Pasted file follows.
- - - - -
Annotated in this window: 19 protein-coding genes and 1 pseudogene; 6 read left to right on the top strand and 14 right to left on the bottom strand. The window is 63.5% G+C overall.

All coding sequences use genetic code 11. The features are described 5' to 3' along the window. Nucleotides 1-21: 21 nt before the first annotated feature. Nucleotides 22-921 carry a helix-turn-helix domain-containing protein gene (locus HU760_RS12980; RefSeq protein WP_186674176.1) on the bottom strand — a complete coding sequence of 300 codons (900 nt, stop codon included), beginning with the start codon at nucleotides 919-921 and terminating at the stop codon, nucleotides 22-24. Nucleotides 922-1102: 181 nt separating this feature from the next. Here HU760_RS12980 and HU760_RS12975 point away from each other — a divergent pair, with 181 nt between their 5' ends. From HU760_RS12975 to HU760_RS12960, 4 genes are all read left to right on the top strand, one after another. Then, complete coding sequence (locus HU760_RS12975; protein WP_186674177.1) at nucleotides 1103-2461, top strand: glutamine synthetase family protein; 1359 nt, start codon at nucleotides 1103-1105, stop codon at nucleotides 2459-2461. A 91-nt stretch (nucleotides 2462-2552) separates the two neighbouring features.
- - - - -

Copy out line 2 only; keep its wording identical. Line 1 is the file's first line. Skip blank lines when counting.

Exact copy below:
All coding sequences use genetic code 11. The features are described 5' to 3' along the window. Nucleotides 1-21: 21 nt before the first annotated feature. Nucleotides 22-921 carry a helix-turn-helix domain-containing protein gene (locus HU760_RS12980; RefSeq protein WP_186674176.1) on the bottom strand — a complete coding sequence of 300 codons (900 nt, stop codon included), beginning with the start codon at nucleotides 919-921 and terminating at the stop codon, nucleotides 22-24. Nucleotides 922-1102: 181 nt separating this feature from the next. Here HU760_RS12980 and HU760_RS12975 point away from each other — a divergent pair, with 181 nt between their 5' ends. From HU760_RS12975 to HU760_RS12960, 4 genes are all read left to right on the top strand, one after another. Then, complete coding sequence (locus HU760_RS12975; protein WP_186674177.1) at nucleotides 1103-2461, top strand: glutamine synthetase family protein; 1359 nt, start codon at nucleotides 1103-1105, stop codon at nucleotides 2459-2461. A 91-nt stretch (nucleotides 2462-2552) separates the two neighbouring features.